Answer: No, you are not totally unconscious but you are extremely relaxed. You will be able to communicate with us and follow our directions but you will have little memory of the appointment, if any at all. This light type of sedation is termed "Conscious Sedation" and all of your protective breathing reflexes are intact. You are continually monitored with a sophisticated medical device during your entire sedation appointment. In our practice we use a Poet 8100 monitor from Criticare Systems. It monitors a 3-level EKG reading, blood pressure, respiration, and heart rate. A pulse oximeter reading of your blood oxygen content which is monitored through the nailbed of one of your fingers with a comfortable external finger monitor and an end tital volume CO2 (Carbon Dioxide) reading as you exhale through your nose. A permanent record is printed out every 5 minutes of all of these vital signs. We monitor your vital signs closely through out the entire sedation appointment. If during the appointment you become too sleepy, we can use a reversal medication to lighten your sedation level. You will not feel any pain during your sedation appointment as you will not perceive any pain or discomfort.
4. What Kind of Sedation Medicines Are Used?
Answer: A popular oral medication - sedation that is used is called Halcion. It is a Benzodiazepine that relaxes you, causes drowsiness, and has effects to help you get a great nights sleep the night before your dental appointment. This sedative is placed under your tongue and dissolves, taken up immediately by your bloodstream. Its action starts much sooner and more effectively versus taking the pill by swallowing it. If swallowed, it must pass through your stomach where it is diluted and taken up much more slowly. This is also the reason that I.V. sedation appointments can have a great advantage over oral sedation alone. Sedation medications that can be introduced by intravenous route (I.V.) go directly into the blood stream and the effects take place within minutes. We can titrate, or deliver, the sedation medications slowly and judiciously over lengthy sedation appointments lasting 4, 6, or 8 hours long safely and comfortably.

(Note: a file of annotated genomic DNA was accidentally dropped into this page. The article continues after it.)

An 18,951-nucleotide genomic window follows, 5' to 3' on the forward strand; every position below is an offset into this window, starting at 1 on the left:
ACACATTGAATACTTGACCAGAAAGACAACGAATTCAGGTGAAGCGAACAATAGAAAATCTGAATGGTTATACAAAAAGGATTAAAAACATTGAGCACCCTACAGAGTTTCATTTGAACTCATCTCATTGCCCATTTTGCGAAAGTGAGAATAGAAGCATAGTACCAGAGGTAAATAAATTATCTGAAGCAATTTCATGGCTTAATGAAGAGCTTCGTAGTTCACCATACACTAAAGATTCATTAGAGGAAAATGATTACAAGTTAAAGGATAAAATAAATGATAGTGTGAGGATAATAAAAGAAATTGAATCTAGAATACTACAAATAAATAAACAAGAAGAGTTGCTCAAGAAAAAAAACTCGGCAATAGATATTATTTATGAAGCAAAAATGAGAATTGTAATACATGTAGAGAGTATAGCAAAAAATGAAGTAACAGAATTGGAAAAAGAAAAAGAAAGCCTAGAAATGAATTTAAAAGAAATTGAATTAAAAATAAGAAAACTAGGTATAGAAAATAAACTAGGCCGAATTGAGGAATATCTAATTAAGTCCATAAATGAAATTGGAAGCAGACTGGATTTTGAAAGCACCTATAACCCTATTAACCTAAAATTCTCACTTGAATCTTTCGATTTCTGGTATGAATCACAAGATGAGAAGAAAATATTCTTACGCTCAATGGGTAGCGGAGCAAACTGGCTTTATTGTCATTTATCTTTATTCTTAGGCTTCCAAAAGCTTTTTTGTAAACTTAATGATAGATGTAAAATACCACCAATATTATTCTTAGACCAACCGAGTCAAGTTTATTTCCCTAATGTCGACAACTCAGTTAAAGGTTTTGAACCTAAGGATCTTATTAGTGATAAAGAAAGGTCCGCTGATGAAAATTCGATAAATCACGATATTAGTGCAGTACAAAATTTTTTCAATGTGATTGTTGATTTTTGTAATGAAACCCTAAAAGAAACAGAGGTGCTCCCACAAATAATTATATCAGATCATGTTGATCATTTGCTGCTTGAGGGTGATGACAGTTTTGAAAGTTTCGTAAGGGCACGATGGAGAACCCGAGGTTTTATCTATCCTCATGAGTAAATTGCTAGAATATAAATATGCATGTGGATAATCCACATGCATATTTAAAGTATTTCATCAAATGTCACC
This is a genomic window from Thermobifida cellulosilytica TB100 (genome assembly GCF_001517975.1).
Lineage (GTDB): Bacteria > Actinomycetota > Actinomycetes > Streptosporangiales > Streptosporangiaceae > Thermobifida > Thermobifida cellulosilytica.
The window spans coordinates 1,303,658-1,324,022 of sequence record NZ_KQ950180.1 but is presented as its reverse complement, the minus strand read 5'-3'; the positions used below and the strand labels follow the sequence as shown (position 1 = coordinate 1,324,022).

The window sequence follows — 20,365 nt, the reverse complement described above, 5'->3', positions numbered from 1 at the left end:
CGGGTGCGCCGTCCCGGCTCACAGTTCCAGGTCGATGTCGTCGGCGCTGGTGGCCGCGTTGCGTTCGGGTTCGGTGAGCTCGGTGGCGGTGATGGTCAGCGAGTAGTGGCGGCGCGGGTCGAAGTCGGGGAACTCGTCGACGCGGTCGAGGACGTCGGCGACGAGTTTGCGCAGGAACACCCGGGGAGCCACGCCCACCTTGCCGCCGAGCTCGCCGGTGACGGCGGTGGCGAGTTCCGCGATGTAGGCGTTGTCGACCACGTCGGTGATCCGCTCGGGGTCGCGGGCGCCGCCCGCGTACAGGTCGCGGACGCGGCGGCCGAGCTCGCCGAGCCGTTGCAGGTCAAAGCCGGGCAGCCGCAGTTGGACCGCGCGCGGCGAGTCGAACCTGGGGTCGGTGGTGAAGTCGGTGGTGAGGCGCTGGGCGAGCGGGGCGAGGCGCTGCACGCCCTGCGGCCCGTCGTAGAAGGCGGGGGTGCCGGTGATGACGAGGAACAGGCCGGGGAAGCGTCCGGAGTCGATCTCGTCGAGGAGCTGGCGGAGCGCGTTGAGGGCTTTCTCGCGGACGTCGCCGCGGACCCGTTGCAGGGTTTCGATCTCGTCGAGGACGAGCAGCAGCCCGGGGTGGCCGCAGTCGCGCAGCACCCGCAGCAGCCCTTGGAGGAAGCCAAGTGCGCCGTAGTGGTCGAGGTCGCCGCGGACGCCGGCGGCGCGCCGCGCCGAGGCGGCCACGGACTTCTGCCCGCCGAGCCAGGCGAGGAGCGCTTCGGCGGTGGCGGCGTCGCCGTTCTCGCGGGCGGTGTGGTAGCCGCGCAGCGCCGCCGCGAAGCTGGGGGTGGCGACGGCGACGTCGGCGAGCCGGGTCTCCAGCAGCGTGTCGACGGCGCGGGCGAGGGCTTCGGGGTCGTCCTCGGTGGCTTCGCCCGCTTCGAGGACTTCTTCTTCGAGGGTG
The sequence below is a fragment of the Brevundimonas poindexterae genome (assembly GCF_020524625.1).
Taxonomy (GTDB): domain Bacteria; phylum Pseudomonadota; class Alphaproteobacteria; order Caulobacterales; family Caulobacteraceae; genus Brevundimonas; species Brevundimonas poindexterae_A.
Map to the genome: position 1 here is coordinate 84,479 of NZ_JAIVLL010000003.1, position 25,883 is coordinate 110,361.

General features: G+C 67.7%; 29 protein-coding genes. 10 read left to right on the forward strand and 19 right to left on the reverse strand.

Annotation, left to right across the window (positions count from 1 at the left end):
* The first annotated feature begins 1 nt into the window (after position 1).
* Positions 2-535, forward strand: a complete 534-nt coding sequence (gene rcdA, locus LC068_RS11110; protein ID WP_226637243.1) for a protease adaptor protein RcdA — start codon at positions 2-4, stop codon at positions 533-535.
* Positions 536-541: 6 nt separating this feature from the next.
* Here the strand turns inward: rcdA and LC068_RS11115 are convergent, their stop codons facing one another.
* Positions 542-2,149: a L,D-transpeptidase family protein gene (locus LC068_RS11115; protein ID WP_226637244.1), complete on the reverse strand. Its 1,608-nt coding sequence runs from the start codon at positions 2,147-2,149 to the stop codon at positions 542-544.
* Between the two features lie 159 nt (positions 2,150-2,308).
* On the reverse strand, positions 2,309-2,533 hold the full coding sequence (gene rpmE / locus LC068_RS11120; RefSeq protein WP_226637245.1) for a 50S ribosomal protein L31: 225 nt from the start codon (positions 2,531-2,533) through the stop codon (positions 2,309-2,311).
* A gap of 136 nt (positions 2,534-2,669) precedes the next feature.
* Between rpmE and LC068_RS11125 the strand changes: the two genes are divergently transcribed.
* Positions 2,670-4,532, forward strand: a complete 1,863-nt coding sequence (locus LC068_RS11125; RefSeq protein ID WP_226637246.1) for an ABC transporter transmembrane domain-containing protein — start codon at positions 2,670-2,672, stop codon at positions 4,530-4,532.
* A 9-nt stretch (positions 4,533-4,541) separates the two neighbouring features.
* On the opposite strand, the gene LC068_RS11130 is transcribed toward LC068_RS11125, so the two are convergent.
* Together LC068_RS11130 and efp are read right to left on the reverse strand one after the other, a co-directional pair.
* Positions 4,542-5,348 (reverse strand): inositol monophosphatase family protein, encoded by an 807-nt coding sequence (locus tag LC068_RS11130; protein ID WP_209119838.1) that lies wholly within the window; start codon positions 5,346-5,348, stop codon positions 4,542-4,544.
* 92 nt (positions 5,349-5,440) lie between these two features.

The I.V. medication most commonly used in our office that has the best results and safety record is a Benzodiazepine called Versed (Midazalam). It is a Valium like medication that has a shorter half-life than Valium so it wears off by the end of your sedation appointment. It gives you a wonderful feeling of peace and well being, takes anxiety and apprehension away, and produces amnesia. It is kind on the veins, has a stellar safety record and is widely used in the medical profession during out patient procedures for a number of invasive medical exams such as colon, heart, G.I. procedures to name a few.
If you become too sleepy and relaxed, some doctors may use a reversal agent in the I.V. such as Romazicon (Flumazinil). This medicine takes up the sites of action of the Versed, thus waking you up enough so treatment can continue. You will be unaware you are more alert, but if needed as your appointment proceeds, more Versed can be used to ensure you are comfortable.
A second I.V. medication we commonly use is a synthetic morphine called Fentanyl. It is 10 times stronger than morphine and is classified as a central nervous system (CNS) pain blocker. It is used in conjunction with the Versed to block out the pain receptors in your mouth and body in general to keep you relaxed, pain free, and sedated even during difficult dental procedures.
Ron Briglia, DMD